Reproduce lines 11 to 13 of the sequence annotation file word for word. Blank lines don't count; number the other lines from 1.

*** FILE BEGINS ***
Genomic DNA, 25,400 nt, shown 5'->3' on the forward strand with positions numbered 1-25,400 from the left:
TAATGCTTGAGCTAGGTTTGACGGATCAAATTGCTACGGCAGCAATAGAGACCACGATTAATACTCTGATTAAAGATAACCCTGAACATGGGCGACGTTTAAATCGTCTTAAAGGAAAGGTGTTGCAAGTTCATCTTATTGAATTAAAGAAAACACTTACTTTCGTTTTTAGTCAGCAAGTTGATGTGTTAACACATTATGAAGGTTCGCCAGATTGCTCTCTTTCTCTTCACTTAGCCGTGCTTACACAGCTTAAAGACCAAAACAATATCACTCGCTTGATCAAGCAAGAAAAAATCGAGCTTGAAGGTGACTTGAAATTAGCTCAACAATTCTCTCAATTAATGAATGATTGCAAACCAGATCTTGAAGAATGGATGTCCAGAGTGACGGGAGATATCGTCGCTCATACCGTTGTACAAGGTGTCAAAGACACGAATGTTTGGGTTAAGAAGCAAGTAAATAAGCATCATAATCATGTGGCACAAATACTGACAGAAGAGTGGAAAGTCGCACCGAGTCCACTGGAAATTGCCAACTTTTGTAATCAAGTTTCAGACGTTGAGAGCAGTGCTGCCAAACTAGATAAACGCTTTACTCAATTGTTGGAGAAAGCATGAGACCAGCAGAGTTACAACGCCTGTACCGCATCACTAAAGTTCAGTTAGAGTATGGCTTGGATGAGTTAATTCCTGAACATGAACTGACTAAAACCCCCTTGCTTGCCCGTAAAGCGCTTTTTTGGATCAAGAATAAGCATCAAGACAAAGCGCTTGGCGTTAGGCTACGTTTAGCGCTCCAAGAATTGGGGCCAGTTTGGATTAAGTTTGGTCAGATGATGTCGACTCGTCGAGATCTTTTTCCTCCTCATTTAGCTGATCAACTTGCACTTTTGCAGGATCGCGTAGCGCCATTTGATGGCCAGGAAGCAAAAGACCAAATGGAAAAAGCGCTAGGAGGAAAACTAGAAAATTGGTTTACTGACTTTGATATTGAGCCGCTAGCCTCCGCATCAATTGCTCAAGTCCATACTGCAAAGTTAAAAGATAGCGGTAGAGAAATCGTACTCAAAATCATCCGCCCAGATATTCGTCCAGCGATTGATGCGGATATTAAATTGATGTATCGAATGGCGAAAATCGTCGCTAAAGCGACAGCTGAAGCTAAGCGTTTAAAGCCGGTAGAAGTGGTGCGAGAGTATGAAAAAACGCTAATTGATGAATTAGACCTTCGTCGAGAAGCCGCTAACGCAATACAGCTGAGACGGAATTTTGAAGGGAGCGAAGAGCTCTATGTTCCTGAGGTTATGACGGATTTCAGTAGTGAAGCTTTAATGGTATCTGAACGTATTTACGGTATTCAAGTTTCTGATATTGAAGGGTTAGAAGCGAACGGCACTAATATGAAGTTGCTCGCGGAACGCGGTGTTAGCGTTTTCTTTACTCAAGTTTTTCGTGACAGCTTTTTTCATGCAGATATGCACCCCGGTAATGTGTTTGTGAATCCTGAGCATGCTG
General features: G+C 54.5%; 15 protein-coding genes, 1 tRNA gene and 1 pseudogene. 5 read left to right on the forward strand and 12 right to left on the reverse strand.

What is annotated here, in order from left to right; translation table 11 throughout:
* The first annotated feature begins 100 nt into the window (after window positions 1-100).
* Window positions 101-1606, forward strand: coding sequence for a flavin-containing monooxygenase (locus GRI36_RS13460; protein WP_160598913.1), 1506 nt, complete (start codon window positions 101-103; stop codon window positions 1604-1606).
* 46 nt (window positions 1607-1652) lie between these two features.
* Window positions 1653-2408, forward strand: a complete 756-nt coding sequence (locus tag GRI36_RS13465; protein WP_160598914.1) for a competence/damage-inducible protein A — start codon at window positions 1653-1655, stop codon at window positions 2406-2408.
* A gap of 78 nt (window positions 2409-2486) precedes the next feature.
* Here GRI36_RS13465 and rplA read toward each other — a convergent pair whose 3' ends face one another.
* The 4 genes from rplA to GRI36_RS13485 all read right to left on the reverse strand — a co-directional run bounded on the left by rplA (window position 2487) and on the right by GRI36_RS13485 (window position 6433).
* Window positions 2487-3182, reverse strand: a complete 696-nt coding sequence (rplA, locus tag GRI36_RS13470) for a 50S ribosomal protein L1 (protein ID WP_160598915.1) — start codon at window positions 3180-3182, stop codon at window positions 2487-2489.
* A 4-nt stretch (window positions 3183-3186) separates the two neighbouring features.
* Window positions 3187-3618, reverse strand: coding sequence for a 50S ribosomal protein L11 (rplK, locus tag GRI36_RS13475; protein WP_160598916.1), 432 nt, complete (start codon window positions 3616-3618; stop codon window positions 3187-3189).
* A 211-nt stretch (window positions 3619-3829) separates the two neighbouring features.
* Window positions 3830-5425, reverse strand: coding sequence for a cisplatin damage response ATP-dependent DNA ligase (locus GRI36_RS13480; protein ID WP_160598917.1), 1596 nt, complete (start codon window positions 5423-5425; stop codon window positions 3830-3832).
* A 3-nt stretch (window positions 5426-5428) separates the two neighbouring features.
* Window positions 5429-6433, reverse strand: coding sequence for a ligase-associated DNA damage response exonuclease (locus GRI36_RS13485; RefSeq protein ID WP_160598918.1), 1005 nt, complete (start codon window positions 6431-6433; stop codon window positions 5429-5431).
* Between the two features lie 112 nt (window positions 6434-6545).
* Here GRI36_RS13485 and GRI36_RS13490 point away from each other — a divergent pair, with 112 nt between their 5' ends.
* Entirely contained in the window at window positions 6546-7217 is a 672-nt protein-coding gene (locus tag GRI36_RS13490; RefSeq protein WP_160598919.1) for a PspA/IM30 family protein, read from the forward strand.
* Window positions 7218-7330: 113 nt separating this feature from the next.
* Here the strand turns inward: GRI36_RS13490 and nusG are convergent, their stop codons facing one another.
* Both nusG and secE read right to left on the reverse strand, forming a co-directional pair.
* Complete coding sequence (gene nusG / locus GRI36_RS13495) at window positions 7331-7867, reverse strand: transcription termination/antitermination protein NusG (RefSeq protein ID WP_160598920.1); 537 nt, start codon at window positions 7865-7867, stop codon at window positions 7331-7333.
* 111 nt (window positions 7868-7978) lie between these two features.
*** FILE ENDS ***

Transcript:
* The 4 genes from rplA to GRI36_RS13485 all read right to left on the reverse strand — a co-directional run bounded on the left by rplA (window position 2487) and on the right by GRI36_RS13485 (window position 6433).
* Window positions 2487-3182, reverse strand: a complete 696-nt coding sequence (rplA, locus tag GRI36_RS13470) for a 50S ribosomal protein L1 (protein ID WP_160598915.1) — start codon at window positions 3180-3182, stop codon at window positions 2487-2489.
* A 4-nt stretch (window positions 3183-3186) separates the two neighbouring features.